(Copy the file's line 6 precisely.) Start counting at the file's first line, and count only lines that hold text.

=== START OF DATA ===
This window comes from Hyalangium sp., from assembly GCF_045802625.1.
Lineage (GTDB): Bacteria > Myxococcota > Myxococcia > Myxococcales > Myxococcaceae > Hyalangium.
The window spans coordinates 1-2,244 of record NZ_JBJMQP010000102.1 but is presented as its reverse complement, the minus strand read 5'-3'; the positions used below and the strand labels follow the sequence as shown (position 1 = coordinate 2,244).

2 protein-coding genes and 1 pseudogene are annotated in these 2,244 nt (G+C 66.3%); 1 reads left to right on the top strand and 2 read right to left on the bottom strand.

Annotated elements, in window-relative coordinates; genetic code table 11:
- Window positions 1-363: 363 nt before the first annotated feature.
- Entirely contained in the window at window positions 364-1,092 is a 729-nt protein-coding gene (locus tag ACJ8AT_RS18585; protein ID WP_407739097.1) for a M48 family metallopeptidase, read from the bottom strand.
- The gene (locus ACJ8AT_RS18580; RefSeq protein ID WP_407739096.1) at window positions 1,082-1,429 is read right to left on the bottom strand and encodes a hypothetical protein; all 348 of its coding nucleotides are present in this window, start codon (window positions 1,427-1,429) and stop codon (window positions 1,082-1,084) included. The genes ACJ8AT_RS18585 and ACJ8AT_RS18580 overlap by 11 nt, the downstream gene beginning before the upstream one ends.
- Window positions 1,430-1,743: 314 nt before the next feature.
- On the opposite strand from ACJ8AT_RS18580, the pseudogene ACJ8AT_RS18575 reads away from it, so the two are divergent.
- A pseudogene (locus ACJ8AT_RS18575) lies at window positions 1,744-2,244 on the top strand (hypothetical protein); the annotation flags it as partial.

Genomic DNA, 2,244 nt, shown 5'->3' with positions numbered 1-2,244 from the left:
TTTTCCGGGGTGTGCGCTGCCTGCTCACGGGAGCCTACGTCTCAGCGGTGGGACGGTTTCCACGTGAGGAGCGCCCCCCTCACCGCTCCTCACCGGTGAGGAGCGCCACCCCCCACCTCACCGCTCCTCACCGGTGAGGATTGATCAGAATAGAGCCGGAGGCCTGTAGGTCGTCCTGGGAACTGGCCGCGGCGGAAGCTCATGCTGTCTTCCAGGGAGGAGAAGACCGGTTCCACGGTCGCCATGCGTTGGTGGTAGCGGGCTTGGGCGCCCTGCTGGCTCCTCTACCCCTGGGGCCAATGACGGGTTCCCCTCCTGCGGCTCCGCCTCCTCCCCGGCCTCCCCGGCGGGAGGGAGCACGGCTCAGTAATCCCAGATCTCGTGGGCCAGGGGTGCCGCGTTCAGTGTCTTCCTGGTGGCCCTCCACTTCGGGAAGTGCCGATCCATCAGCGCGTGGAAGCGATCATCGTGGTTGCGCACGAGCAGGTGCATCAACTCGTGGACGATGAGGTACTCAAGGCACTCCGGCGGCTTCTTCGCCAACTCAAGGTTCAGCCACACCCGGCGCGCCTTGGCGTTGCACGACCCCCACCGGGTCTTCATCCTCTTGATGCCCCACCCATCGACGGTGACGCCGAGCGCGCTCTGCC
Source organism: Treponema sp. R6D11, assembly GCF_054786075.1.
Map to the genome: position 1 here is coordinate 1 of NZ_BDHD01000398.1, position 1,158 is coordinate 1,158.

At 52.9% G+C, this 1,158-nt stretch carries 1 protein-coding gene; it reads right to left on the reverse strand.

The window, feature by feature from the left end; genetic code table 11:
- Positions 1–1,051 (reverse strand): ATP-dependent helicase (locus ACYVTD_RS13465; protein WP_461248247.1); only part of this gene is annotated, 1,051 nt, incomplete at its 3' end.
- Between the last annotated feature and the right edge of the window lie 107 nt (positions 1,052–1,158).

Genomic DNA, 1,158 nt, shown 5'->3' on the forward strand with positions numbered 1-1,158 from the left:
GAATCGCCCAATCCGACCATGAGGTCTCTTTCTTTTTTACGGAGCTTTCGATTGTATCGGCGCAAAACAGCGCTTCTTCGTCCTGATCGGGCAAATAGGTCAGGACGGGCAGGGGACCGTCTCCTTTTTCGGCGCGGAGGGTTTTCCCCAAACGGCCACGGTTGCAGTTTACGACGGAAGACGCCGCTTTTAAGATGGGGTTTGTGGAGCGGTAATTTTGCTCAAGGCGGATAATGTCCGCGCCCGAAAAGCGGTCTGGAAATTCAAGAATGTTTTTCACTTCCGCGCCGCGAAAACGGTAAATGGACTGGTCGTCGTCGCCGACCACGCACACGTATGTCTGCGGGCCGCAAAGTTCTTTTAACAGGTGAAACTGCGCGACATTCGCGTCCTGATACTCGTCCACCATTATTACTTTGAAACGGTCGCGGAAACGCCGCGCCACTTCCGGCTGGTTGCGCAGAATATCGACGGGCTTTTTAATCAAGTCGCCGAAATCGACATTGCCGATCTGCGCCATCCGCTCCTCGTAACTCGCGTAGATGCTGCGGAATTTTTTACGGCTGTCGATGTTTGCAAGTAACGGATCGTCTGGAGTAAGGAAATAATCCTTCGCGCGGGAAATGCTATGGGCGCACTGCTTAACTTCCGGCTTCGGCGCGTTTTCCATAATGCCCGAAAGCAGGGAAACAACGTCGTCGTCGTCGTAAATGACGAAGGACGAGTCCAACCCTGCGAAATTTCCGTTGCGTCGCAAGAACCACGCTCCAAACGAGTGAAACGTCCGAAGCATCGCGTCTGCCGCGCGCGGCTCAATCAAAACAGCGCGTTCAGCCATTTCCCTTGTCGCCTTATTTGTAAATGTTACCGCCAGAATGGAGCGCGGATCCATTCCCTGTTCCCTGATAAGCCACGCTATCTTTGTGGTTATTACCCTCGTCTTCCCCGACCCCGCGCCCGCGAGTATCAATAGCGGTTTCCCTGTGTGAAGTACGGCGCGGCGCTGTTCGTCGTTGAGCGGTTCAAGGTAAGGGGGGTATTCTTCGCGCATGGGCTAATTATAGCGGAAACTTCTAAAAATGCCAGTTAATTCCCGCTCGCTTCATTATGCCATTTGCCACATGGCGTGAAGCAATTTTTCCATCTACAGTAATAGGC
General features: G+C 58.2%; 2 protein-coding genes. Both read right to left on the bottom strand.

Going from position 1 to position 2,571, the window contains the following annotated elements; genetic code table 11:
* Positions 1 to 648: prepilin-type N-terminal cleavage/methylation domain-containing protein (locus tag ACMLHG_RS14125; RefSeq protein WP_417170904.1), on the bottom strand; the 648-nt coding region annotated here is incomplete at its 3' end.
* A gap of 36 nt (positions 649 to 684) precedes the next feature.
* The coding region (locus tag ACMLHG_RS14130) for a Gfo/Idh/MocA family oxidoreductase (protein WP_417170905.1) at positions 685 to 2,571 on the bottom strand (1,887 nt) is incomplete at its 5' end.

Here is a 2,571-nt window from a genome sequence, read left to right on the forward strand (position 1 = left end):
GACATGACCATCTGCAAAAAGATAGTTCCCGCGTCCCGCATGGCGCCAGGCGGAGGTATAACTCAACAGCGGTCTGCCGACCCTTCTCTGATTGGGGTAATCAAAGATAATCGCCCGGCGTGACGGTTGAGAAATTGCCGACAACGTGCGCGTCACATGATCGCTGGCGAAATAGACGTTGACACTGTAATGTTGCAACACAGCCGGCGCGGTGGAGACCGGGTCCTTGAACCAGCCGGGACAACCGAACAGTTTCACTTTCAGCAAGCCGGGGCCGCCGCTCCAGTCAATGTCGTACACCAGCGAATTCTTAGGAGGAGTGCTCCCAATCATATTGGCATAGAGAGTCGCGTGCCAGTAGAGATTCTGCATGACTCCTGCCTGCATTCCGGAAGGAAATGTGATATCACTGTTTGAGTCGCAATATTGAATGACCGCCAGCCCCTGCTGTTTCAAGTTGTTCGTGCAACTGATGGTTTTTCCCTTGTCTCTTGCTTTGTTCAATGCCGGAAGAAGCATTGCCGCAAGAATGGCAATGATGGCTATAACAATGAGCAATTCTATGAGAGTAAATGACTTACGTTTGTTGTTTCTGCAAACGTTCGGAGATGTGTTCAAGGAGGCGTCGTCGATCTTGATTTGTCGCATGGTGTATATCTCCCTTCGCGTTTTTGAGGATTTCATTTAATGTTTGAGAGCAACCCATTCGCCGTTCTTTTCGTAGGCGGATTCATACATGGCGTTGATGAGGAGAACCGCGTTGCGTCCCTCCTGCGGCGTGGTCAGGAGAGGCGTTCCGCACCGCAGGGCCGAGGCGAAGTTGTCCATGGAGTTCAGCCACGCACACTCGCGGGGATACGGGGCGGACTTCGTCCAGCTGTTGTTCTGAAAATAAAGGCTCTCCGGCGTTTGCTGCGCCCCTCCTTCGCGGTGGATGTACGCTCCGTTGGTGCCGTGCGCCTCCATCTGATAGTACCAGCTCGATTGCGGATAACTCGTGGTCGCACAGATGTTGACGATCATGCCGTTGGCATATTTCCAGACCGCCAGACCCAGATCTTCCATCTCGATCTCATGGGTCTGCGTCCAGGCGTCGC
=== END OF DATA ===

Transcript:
- Window positions 1-363: 363 nt before the first annotated feature.